Recipe: Fennel-Spiked Lentil Cobbler with Red Pepper and Goat Cheese*

Cook 2 diced onions and 1 diced fennel bulb in olive oil until softened.  Add 4 cloves minced garlic, 1 tsp dried thyme, 1/2 tsp black pepper, and 1/2 tsp salt. Cook until fragrant, about 1 minute. Stir in 1 cup lentils, and then deglaze the pan with 1 tbsp balsamic vinegar and 3 cups vegetable broth.

Pour this mixture into a slow cooker and cook on low for 6 hours (or until lentils are tender – if you are cooking on stove top). Stir in 1 diced red bell pepper and continue to cook until the pepper is tender.

Preheat boiler. In a bowl, combine 2 cups bread crumbs and 125 grams of soft goat cheese. Transfer slow cooker mixture to an oven-safe dish and then spread the goat cheese mixture on top of the lentil mixture. Broil for a few minutes until the goat cheese mixture begins to brown.


* recipe originally from “The Vegetarian Slow Cooker” by Judith Finlayson

Shallow Depth of Field

What is Shallow Depth of Field? In simple terms, it’s throwing most of your image out of focus while keeping the main subject in your image perfectly sharp. It’s often used in portrait photography:

Creative Baby Image

My little monkey discovers he has feet! Notice how his feet are perfectly in focus and sharp, while his face looks slightly blurry.

Creative Maternity Shallow DOF

Here, the subject's eyes are sharp but the shallow depth of field blurs the rest.

To try a shallow depth of field shot, change your f-stop number to the lowest number your camera will allow. **To find out how to change your aperture (what is aperture?) or f-stop number, check your manual!  For best results, keep your subject pretty close to you, and be sure fill the image with objects of varying distances from you and your subject.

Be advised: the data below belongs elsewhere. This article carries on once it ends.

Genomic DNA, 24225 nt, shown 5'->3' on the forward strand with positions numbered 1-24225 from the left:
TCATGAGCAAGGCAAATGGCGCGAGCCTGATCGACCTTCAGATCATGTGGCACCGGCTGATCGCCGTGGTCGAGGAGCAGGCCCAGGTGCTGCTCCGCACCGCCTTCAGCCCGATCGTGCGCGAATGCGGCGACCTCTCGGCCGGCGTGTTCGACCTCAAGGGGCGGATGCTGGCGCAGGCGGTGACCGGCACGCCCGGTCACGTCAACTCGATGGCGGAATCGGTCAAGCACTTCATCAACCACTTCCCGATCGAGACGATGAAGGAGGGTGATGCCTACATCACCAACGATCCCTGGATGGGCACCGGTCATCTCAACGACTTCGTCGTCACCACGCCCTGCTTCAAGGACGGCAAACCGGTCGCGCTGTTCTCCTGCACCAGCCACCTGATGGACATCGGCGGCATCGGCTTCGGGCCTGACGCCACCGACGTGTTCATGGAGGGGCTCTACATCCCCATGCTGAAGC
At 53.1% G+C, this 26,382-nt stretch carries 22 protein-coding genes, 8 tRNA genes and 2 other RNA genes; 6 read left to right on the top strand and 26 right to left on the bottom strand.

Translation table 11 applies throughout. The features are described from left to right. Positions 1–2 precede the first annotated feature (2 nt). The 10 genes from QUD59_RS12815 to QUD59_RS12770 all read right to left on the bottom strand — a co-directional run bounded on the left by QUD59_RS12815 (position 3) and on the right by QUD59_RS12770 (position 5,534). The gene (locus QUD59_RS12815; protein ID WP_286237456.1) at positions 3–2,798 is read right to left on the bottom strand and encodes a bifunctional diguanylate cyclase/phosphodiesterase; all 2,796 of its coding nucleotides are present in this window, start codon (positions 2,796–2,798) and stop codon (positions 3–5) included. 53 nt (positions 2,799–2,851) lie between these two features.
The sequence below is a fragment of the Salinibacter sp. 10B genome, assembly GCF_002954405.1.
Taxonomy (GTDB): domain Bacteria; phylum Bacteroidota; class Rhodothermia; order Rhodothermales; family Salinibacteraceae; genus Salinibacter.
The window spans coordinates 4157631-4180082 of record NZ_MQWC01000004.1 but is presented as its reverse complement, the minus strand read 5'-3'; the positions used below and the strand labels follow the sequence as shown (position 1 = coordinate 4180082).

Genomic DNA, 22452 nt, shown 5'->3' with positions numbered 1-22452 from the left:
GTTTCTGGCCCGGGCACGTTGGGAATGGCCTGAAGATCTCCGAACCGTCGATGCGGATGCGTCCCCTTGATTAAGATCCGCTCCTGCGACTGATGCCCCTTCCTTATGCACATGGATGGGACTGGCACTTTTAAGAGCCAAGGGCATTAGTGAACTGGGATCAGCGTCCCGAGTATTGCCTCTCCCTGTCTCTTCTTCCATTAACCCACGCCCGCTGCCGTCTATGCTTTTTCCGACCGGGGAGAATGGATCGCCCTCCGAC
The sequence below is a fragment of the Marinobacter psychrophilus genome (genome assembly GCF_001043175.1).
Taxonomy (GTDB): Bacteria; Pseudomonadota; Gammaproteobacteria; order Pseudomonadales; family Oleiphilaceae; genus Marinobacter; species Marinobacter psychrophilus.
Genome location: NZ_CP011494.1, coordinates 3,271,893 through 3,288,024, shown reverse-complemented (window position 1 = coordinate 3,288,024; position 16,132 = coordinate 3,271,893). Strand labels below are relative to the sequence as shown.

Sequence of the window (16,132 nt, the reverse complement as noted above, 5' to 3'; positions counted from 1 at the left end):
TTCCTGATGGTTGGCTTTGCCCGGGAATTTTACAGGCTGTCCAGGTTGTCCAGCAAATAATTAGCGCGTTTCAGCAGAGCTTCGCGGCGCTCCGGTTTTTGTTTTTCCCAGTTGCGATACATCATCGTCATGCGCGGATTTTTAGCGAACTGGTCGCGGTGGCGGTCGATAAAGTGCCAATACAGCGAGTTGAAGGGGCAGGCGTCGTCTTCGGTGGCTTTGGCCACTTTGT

You can use Shallow Depth of Field creatively to help draw attention to a subject, as in the portraits above. You can also use it to make unexpected images, like this one:

Creative Landscape Shallow DOF

Typically, we expect landscape and nature image to feature lots of detail and be in focus throughout. But by using a shallow depth of field, we can create a very different image. Notice how the points of light on the puddle in the background turn into a round shape with a shallow depth of field. This is called a bokeh effect.

Stay tuned for the next photo school, where I’ll feature the yin to this artistic yang: Great Depth of Field.

What is Depth of Field? What is Aperture?

Shallow Depth of FieldHave you been hanging around some photo buffs and heard them drop these terms? Found them in your manual and wondering what the heck they mean? In a nutshell, Depth of Field will help you create photographs that are more artistic and creative.

See, photographs are made by letting light into your camera. Without light, no image. The APERTURE  is the tiny hole in your camera that lets the light through.

The size of that hole creates something called Depth of Field, which is basically how much of your image will appear in focus. The bigger the aperture hole, the smaller the depth of field. The smaller the aperture hole the greater the depth of field.

Clear as mud?  (Or should I say “sharp as a shallow depth of field photograph”?) Check out this tutorial on shallow depth of field for more info and examples.

Do trees sigh when it rains?

Leaves unfurling with aural gush to catch drops sent down from the sky

in stiff lines, rapt attention, limbs outstretched

like North Kildonan youth

at a friday night worship?